No announcement yet.

Good or bad?

  • Filter
  • Time
  • Show
Clear All
new posts

  • Good or bad?
    "A culture is no better than its woods." W.H. Auden

  • #2
    Somewhere in between. It's complicated.

    I can emphasize with the frustration that many feel regarding government oversight and regulation. Even as someone who is generally in favor of such regulations, I find that there are some real head scratchers out there- policies and regulations that I read and can't help but think to myself "this would only sound like a good idea to someone with an environmental policy degree who got an office job straight out of college and never had any field experience to gain insight regarding how the world actually works." I don't disagree with the idea that the amount of burdensome regulations that currently are in place is, to some extent, problematic. There absolutely is room for improvement.

    However, I worry that this is the pendulum swinging too far in the other direction. "[E]limination of 7,500 regulations limiting access," as the article states, is troubling. Is anyone actually reviewing these regulations? Putting any thought whatsoever into what consequences that simply wiping the slate clean may incur? Evaluating said areas to determine just how resistant/resilient the resources are in the race of increased use?

    I agree 100% that we absolutely need more and better access to public lands and their resources- especially for those who are less mobile and can't get to remote and inaccessible areas. However, the argument in favor of increased access in some areas is very much not the same thing as an argument in favor of increased access in all areas (a logical fallacy frequently touted by the pro-access movement). There is value to keeping some areas "hands off." Remoteness and wildness have not only intrinsic values unto their own right (the idea that wild areas and ecosystems are deserving of the same rights as a person), they have values to society as well: Providing historical context (what it was like to try to subsist as an early human without much in the way of society and technology), providing challenging opportunities for recreation that force us as visitors to grow and gain experience, providing opportunities for mental health that simply aren't possible without solitude, fostering local tourism economies, providing intact and continuous ecosystems covering a large area that as a buffer against invasive species and ecosystem collapse, and so on.

    That last one- having places of contiguous ecosystems covering a large area as a buffer against ecosystem collapse- is huge. Over the past 2+ years I've done natural resource management work across a good chunk of the US: NY, IL, PA, MD, and FL so far. It's not an exaggeration to say that in many areas of the US, our native ecosystems are teetering on the edge of complete collapse (if not already in the process of collapsing). There's so many places in this country where it's hard (if not impossible) to find any evidence of a healthy ecosystem- and it's not just pollution, but invasive species that contribute a lot towards this ongoing collapse. Entire hillsides where the native trees are literally chocking to death because of rampant bittersweet, thousands of acres of abandoned farmland that aren't reverting to forest because honeysuckle, multi-flora rose, and Autumn olive are taking over, development up the wazoo of McMansions and big box stores that heavily fragment the little that is left. Outside of large public parks and forests, there are very few places left in this country where you can find large, contiguous blocks of healthy and intact native ecosystems. And absolutely, 100%, there is a very strong inverse correlation between the road density in an area, and how healthy the local native ecosystem is. In other words, fewer roads (or no roads) correlates to a much healthier native ecosystem.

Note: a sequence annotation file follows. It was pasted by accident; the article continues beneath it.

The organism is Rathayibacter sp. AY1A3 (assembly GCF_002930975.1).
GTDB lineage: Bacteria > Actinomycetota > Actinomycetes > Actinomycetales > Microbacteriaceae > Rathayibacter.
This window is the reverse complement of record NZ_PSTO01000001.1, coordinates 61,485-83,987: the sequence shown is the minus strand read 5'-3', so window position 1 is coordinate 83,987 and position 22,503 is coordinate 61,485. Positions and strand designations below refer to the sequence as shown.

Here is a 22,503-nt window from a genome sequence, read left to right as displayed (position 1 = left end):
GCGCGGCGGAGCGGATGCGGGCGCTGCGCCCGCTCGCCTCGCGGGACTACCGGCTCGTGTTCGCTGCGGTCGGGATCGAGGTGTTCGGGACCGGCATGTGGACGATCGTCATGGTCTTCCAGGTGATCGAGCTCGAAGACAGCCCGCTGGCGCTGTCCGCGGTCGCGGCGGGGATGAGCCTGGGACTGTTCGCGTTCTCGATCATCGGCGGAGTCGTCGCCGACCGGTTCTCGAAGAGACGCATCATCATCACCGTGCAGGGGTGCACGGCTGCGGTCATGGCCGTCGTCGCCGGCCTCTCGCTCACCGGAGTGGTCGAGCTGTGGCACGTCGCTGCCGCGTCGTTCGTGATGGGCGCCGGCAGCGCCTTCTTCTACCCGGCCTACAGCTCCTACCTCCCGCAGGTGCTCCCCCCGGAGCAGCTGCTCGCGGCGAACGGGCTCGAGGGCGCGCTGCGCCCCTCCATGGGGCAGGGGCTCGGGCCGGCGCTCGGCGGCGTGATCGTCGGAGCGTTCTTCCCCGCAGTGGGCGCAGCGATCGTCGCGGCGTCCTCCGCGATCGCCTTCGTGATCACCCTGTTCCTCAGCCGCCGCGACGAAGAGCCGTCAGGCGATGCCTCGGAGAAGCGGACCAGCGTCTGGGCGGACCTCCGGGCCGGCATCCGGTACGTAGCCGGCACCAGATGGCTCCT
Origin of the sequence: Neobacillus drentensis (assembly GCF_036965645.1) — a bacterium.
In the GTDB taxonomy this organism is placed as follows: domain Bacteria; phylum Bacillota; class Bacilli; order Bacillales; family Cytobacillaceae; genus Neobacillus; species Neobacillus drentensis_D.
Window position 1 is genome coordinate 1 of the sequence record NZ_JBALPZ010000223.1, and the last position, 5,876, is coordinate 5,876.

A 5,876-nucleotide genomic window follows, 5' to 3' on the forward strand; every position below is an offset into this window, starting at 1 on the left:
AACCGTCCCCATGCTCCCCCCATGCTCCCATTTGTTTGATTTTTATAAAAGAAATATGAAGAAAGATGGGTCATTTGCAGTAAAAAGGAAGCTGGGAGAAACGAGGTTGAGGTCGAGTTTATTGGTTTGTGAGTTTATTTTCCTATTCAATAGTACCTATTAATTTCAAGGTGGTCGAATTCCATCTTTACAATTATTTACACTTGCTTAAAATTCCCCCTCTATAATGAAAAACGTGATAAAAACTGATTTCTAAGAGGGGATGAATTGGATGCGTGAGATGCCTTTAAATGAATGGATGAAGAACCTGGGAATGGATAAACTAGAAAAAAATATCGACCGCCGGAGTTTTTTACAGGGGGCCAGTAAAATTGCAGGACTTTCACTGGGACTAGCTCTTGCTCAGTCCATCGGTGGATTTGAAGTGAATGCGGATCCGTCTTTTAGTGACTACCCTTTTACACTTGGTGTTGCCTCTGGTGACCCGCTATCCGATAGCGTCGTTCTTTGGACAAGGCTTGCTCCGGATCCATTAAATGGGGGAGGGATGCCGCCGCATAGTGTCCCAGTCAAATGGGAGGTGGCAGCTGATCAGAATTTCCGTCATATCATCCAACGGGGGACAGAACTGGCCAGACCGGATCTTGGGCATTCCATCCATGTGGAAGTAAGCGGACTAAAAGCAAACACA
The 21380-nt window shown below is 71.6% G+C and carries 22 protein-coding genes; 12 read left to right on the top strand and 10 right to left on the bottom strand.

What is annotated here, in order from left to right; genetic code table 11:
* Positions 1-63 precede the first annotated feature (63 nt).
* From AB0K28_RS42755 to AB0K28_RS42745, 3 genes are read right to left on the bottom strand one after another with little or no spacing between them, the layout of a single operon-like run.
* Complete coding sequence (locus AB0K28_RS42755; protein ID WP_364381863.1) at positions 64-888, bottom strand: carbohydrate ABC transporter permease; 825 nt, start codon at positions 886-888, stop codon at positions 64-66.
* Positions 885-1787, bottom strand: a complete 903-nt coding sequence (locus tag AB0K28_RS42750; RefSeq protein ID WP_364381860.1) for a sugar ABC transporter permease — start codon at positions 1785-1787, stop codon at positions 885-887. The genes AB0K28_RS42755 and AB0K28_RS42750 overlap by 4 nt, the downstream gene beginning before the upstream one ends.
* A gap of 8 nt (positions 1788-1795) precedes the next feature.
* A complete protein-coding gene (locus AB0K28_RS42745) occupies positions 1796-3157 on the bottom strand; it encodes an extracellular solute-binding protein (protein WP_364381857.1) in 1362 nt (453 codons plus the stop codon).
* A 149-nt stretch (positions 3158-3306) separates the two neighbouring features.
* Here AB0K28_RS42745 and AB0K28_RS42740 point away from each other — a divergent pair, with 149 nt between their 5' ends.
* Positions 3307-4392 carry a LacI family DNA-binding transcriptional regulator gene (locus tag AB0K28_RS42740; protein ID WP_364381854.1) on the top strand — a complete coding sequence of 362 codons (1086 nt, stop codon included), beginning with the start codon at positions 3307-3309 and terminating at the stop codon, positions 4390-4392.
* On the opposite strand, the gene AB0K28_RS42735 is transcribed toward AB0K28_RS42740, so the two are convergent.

I also find it troubling how dismissive many in the pro-access community are towards the idea of managing public lands with any sort of carrying capacity in mind. Yes, it's true that with infrastructure improvements, the carrying capacity of any area can be increased- but no level of improvements are ever going to push the carrying capacity of any park (especially those towards the "wild" end of the recreation opportunity spectrum) to infinity, much less in popular areas to what ever level of demand for said area may exist. Some sort of limit on use levels is absolutely necessary if protection of the resources that make these areas special is actually a serious goal. We can argue endlessly on what means of limiting use (permits, limited parking spaces, etc.) are most appropriate in specific situations, but I don't see any future for adequate protection of resources in heavily used areas without some reasonable restrictions on use in combination with other methods for minimizing impacts due to said use.